Right now the rain is coming down in random drops. It has been diminishing for the last six hours since the downpour started. We get a torrent which tapers off into a long soaking rain which then tapers off into a random sort of drizzle and may continue indefinitely. Downstream from us is a world of water. We had a good 24 hours of rain last week and are probably set to see more.
It is times like this when I never want to leave. I can walk along the wet streets and buy a whole chicken and enough potatoes to go along for not a whole lot. What’s better than having cold chicken on hand? Not that most of you realize how good the potatoes that accompany the chicken here are, but what indeed is better than those? The hot sauce that they freely bundle in? And how many other places in the world can I go and get so much rain? And with the jungle in the city’s subconscious lurking . . . the jungle and hot weather growth and swollen rivers in the loud darkness only a lurching bus-ride away . . . who could ask for more?
Not the cleanest city, not the most organized, but still full of city people, you know? City people are my people, after all. I am convinced that living in the country is not something I am even keen ever to try. And where else do you get coffee so abundantly and cheaply? The city is a walking city, full of interesting places and all kinds of coffee shops. Not that there’s a good variety of coffee, and that’s something I miss.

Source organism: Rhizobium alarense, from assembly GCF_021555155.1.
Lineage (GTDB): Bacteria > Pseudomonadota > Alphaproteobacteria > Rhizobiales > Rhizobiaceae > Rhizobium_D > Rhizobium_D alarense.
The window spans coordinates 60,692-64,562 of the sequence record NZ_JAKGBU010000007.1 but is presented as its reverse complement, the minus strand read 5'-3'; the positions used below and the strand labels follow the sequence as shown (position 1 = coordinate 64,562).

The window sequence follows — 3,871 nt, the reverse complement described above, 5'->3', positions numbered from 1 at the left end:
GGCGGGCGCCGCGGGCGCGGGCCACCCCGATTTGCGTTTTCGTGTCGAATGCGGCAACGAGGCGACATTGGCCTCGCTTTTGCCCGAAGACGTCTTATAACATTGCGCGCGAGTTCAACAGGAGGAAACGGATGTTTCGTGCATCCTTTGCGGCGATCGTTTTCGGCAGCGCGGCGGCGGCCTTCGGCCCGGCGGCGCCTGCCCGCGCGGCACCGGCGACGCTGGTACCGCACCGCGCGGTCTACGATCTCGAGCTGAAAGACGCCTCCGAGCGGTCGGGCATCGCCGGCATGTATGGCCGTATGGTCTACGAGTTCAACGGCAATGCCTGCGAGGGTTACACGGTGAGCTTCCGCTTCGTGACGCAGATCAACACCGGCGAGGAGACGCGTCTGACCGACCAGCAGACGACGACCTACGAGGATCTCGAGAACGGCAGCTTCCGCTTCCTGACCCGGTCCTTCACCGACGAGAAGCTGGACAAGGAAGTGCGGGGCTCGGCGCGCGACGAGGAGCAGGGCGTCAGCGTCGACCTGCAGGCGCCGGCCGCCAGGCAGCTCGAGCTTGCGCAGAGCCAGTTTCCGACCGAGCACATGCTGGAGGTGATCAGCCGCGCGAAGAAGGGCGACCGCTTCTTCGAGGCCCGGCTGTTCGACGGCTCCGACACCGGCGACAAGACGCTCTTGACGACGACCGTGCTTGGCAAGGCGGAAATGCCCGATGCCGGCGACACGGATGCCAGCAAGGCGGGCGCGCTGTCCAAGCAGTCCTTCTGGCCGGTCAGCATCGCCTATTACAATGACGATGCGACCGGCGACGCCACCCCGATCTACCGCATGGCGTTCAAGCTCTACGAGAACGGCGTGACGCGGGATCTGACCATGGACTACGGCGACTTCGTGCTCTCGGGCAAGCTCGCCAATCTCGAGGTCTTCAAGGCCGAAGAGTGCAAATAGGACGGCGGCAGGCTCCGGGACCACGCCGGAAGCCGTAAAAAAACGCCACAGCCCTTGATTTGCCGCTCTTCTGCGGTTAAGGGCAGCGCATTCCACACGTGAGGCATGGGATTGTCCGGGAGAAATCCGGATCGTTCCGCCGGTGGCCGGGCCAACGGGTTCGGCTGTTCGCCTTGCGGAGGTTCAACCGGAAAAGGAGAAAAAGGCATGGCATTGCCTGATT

That’s what makes the consideration much more difficult. Not only the coffee, but the books. The availability here is really dismal. One makes do, one has one’s own excellent library—and let me tell you, mine is—one finds surprises, one even reads in the deadly Spanish language. But one longs for the Anglophone world a lot, an awful lot, and living speech and real readers who binge and read in measurable quantities. And one remembers the used book stores of the USA. And one thinks of the restaurants with atmosphere, the sausage there, the hash browns, the pizza, the chips, the pickles.
I realize that once I am not here, the things here that were convenient and congenial will rise like remorseless wraiths to taunt and torment me. And I will truly sorely miss the green, green mountains.